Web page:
Tue, Dec 06, 2005 - Page 8 News List

DPP's loss highlights urgent need for reform

By Bruce Jacobs 家博

In the recent local elections, Taiwan's voters have dealt the Democratic National Party (DPP) a huge loss. How can we explain this strong and relatively sudden decline in the DPP's support among the electorate?

First, in most mature democracies, voters eventually vote out the government and vote in the opposition. In the eyes of the voters, as the party holding the presidency, the DPP has become the ruling party. This partially explains the losses in Ilan County, where the DPP and its dangwai (outside the party, 黨外) predecessor had held power for 24 years, and in Taipei County, where the DPP had been in power for 16 years. The only other place where the DPP has held power for at least 16 years, Kaohsiung County, provided one of the few DPP success stories this election.

Second, the corruption issue resonated strongly with voters. The Chinese Nationalist Party (KMT) was much more corrupt when in power, but voters were more concerned with the current ruling party. The Chen Che-nan (陳哲男) case hurt, but it only symbolized greater corruption at lower levels in the DPP. As the ruling party, the DPP has attracted new elements who are driven by personal interests rather than ideals. These people have hurt the DPP's reputation and made a mockery of its campaign slogan, "Push Reform, Care for Taiwan." On election eve, some more orthodox DPP members in the south sadly cracked a joke that held considerable truth: "The DPP has reform. We now buy votes."

Third, we must remember that the DPP is weak organizationally even in the area of its electoral strength, the southwestern region of Taiwan. In Chiayi County, which President Chen Shui-bian (陳水扁) won with about 50 percent of the vote in 2000 and more than 62 percent last year, the DPP only won the county and a majority of legislative seats after an alliance between the DPP and the Lin faction in late 2001. Even today it remains unclear whether the DPP or the Lin faction dominates this alliance.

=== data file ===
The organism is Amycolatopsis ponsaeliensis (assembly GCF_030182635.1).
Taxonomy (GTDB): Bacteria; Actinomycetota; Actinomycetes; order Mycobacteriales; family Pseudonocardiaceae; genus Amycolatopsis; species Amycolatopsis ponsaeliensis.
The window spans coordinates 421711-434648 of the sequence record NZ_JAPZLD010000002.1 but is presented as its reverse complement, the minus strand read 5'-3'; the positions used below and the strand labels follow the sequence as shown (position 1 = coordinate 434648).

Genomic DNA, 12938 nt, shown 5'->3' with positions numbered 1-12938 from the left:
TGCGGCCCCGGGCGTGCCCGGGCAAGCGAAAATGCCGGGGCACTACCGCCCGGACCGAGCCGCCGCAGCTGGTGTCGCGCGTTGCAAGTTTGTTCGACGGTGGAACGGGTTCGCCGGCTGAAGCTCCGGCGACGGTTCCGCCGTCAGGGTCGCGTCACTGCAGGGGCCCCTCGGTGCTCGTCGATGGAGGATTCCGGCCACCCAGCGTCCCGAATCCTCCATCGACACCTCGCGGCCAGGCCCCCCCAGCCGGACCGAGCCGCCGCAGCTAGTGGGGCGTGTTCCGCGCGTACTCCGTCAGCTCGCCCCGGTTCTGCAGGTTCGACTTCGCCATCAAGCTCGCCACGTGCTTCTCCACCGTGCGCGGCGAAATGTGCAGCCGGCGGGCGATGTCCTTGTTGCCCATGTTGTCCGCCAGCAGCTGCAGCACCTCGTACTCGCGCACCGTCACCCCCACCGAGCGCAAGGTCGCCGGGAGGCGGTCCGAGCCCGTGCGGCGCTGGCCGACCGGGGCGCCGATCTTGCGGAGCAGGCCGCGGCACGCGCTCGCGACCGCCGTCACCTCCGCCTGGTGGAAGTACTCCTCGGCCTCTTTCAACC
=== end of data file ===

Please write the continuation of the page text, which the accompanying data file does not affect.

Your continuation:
Party identification also remains weak even among politicians. Of the 15 candidates for county commissioner and the legislature in 2001 in Chiayi County, fully two-thirds had changed party affiliation within the previous two years. This is a weakness that the DPP must overcome before it can hope to run the nation effectively.

Finally, the DPP must remember that the purpose of elections is to gain office in order to implement policies. Too often the DPP has seen elections as an end in themselves. Too many times people have gained office only to leave and run in another election. Too many times the president has called for a Cabinet reshuffle.

If Chen Ding-nan (陳定南) had remained minister of justice rather than returning to Ilan, possibly the huge amount of vote-buying in this election would have been reduced. If Lin Chia-lung (林佳龍) had continued to implement his media policies at the Government Information Office instead of running in Taichung City, the government's current media policies might not be so disastrous.

If this election defeat results in another churning of positions, the DPP will have gained nothing from this defeat.

Vibrant democracies require both strong ruling parties and strong opposition parties. The presidential and legislative elections are still two years away. For Taiwan's sake, let us hope that both parties use these two years to reform themselves. If they do, the nation's voters will have a choice between two decent alternatives. Then, Taiwan as a whole will benefit.

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